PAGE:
Scott has signed a deal with Alcon Entertainment to produce and direct a new Blade Runner film, though it remains unclear at this time as to whether it will be a prequel or a sequel to Scott’s 1982 science-fiction classic. There is also no word as to whether there would a part for the original film’s star Harrison Ford.
You can read the complete press release below.
Based on Philip K. Dick’s novel Do Androids Dream Of Electric Sheep?, Blade Runner centered on Dekker (Ford), a retired police officer who specialized in hunting down androids who could pass among regular human beings. When a number of them escape from an off-world colony and head back to Earth to confront their maker, Dekker is pulled back out of retirement to hunt them down.
Scott has previously stated his desire to work in the Blade Runner world some more. In 2007 he stated at San Diego Comic Con that he was contemplating doing some sort of sequel to the film. Eagle Eye co-writer Travis Wright was also reported to have been developing a screenplay for a possible sequel with producer Bud Yorke around the same time. Scott also stated in 2009 his intention to produce a series of 5-10 minute long web-distributed short films called Purefold that would be a prequel to Blade Runner, though rights issues would have seen to it that the proposed series was not linked too closely to the original film.
Back in March, Alcon had purchased the rights to make Blade Runner prequels or sequels, but not the rights to remake the original film.
It is unknown how much, if anything, from these various proposed projects will make their way into this new film, but I would bet that Scott will start with a fresh slate. Equally doubtful is the idea that the three sequel novels written by Dick’s friend K. W. Jeter will be adapted.
With both Blade Runner and Alien, Scott cemented his reputation as a grandmaster of cinematic science-fiction storytelling. Scott has already returned to the universe he created in Alien with his upcoming Prometheus, even though the production continues to state that new film is not a prequel per se. Will both of these new projects stand equal to his originals from three decades ago? It’ll be exciting to find out.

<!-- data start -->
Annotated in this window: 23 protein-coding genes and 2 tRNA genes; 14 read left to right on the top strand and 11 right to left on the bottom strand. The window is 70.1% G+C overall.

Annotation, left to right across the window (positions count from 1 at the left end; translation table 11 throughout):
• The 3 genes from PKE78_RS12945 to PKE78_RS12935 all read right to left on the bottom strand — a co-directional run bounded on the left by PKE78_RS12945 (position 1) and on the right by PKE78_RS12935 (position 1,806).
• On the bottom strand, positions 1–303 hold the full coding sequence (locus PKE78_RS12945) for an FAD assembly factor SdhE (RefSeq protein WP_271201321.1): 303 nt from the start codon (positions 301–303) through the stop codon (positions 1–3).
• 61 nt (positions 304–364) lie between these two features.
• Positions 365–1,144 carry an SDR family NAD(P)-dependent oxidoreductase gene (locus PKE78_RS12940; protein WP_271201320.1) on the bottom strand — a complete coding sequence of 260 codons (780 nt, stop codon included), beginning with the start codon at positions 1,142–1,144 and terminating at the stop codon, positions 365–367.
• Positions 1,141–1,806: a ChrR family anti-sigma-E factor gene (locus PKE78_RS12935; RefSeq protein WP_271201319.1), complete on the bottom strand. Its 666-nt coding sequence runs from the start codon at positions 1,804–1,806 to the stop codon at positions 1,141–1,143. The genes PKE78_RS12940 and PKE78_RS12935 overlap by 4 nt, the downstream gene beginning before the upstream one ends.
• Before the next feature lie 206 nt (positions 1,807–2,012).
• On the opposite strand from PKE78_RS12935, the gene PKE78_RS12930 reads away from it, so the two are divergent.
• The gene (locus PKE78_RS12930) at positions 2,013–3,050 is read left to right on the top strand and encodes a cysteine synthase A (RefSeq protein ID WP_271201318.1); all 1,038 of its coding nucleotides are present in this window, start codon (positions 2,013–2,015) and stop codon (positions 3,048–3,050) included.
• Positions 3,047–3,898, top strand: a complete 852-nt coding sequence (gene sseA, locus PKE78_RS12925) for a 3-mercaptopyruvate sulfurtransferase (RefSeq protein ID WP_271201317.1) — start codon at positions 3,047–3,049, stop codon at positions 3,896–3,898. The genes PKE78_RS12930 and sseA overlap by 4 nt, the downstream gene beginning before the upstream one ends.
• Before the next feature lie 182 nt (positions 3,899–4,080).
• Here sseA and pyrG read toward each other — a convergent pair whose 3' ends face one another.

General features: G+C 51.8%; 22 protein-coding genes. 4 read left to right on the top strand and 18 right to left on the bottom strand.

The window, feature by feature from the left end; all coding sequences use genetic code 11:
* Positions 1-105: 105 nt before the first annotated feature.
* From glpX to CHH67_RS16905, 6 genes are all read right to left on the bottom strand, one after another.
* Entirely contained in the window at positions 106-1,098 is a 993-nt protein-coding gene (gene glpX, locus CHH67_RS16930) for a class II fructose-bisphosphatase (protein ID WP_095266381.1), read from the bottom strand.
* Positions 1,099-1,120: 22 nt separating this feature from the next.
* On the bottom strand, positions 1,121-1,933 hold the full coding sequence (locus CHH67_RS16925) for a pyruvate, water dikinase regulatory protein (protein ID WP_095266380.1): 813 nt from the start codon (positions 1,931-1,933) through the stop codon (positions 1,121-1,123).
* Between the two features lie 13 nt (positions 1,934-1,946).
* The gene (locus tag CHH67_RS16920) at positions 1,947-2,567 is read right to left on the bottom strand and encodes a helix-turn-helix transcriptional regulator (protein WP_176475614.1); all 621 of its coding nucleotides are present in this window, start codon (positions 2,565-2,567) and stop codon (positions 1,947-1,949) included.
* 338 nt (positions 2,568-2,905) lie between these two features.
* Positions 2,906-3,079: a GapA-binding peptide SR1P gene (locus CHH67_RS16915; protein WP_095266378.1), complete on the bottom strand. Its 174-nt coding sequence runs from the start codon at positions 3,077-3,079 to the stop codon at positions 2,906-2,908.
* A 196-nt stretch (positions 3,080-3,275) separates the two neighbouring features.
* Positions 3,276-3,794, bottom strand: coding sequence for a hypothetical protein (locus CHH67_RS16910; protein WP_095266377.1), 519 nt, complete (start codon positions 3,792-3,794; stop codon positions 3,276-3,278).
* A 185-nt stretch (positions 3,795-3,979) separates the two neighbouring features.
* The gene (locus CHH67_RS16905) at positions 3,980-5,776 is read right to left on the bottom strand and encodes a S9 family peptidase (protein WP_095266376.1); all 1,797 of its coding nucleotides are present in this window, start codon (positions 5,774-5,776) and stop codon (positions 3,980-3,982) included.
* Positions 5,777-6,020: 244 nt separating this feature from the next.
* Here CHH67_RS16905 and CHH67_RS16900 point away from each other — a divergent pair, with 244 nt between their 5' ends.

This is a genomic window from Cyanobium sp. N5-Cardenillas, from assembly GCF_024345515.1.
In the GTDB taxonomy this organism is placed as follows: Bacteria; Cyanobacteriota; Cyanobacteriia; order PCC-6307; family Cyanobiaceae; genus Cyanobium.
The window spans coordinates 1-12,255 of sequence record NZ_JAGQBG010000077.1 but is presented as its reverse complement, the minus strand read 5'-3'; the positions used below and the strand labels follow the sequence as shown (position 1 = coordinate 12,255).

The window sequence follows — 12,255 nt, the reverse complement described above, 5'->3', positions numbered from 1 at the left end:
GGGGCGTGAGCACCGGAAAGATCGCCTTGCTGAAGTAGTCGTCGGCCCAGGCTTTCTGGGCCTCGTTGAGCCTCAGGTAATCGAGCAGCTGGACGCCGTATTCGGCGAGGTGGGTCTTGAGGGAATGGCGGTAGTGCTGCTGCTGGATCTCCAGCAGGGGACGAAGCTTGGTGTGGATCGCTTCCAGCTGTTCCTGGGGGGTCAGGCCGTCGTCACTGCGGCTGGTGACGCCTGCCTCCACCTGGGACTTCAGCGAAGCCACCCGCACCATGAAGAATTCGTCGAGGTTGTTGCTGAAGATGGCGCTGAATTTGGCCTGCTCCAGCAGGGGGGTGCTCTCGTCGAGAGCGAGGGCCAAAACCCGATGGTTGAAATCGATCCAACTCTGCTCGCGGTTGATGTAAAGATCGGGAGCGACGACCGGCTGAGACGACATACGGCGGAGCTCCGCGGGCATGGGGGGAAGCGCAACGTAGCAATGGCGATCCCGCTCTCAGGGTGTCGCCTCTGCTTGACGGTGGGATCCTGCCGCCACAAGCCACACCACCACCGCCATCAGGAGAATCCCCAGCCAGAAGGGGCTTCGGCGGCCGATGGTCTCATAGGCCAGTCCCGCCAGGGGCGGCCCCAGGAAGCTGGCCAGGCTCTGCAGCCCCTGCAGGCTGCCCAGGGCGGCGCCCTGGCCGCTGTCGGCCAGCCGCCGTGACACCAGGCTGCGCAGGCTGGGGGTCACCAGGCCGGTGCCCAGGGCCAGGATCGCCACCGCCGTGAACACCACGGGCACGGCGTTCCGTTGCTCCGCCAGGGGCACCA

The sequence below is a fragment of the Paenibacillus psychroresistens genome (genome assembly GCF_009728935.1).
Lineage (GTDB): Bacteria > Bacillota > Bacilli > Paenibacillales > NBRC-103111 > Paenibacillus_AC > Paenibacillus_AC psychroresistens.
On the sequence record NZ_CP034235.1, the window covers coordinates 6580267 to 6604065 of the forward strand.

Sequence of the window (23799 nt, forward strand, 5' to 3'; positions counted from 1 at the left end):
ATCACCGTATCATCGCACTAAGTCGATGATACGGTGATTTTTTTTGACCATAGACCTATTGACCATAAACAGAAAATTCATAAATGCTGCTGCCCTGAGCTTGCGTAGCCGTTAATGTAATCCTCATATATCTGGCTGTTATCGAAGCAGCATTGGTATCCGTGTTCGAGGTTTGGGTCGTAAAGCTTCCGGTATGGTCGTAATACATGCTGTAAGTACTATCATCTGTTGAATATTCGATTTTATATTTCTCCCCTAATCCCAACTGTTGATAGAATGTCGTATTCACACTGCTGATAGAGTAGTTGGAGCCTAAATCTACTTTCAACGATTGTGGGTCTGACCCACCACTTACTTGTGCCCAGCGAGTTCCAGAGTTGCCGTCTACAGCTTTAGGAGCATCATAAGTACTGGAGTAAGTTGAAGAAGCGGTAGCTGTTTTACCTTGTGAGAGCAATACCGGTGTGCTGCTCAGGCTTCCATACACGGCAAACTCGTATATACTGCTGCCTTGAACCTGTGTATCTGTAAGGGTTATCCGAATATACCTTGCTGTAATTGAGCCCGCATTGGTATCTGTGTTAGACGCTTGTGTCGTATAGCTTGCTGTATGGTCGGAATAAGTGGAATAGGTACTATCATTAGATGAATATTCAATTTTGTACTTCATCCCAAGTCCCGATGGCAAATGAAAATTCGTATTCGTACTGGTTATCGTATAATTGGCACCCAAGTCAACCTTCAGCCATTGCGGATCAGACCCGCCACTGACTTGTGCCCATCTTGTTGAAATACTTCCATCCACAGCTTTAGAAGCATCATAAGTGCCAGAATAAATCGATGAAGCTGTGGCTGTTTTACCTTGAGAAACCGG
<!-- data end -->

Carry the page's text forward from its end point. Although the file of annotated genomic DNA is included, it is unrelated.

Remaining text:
Here’s the full press release from Alcon –
ANGELES, CA, AUGUST 18, 2011—Three-time Oscar-nominated director Ridley Scott is set to helm a follow up to his own ground-breaking 1982 science fiction classic “Blade Runner” for Warner Bros-based financing and production company Alcon Entertainment (“The Blind Side,” “The Book of Eli”).
Alcon co-founders and co-Chief Executive Officers Broderick Johnson and Andrew Kosove will produce with Bud Yorkin and Cynthia Sikes Yorkin, along with Ridley Scott. Frank Giustra and Tim Gamble, CEO’s of Thunderbird Films, will serve as executive producers.
The filmmakers have not yet revealed whether the theatrical project will be a prequel or sequel to the renowned original.
Alcon and Yorkin recently announced that they are partnering to produce “Blade Runner” theatrical sequels and prequels, in addition to all television and interactive productions.
The original film, which has been singled out as the greatest science-fiction film of all time by a majority of genre publications, was selected for preservation in the United States National Film Registry by the Library of Congress as being “culturally, historically, or aesthetically significant.” The film was selected for preservation in the United States National Film Registry in 1993 and is frequently taught in university courses. In 2007, it was named the 2nd most visually influential film of all time by the Visual Effects Society.
State Kosove and Johnson: “It would be a gross understatement to say that we are elated Ridley Scott will shepherd this iconic story into a new, exciting direction. We are huge fans of Ridley’s and of the original ‘Blade Runner.’ This is once in a lifetime project for us.”
Scott is represented by David Wirtschafter at WME and David Nochinson at Ziffren Brittenham.
Released by Warner Bros. almost 30 years ago, “Blade Runner” was adapted by Hampton Fancher and David Peoples from Philip K. Dick’s groundbreaking novel “Do Androids Dream of Electric Sheep?” and directed by Scott following his landmark “Alien.” The film was nominated for two Academy Awards (Best Visual Effects, and Best Art Direction). Following the filming of “Blade Runner,” the first of Philip K. Dick’s works to be adapted into a film, many other of Dick’s works were likewise adapted, including “Total Recall,” “A Scanner Darkly,” “Minority Report,” “Paycheck,” and the recent “The Adjustment Bureau,” among others.